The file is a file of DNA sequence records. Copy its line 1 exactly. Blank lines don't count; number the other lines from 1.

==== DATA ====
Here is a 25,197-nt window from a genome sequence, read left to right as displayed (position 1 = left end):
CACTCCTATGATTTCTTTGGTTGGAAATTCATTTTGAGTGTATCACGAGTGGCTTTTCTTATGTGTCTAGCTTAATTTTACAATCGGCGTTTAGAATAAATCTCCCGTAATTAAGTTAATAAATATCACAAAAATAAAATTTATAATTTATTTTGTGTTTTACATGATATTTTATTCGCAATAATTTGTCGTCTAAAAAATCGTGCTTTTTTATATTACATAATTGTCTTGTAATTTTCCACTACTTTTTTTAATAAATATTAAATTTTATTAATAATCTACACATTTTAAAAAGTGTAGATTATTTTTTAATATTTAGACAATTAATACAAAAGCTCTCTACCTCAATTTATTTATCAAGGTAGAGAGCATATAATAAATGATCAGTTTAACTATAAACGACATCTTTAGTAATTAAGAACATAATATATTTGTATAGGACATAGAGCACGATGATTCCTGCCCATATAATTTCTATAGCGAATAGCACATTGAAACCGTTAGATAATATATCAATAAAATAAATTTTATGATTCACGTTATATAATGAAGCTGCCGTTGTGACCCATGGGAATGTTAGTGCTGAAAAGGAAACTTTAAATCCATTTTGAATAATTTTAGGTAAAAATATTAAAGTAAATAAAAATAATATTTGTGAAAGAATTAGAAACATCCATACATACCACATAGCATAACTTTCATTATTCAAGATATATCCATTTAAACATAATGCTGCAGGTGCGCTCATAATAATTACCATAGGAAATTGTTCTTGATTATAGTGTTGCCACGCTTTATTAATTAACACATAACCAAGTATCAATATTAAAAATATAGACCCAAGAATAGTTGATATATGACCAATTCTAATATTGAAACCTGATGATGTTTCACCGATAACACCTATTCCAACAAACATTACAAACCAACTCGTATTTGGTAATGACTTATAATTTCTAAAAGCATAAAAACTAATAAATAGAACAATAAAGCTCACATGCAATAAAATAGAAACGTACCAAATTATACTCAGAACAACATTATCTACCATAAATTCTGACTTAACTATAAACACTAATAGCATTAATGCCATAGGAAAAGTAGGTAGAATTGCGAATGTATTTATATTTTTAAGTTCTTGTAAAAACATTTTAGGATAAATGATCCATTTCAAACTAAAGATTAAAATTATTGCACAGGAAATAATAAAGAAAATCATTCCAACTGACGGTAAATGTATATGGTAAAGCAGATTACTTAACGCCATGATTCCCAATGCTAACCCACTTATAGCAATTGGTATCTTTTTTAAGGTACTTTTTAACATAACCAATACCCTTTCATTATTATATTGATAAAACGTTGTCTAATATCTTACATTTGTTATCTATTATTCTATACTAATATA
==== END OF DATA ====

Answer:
Here is a 25,197-nt window from a genome sequence, read left to right as displayed (position 1 = left end):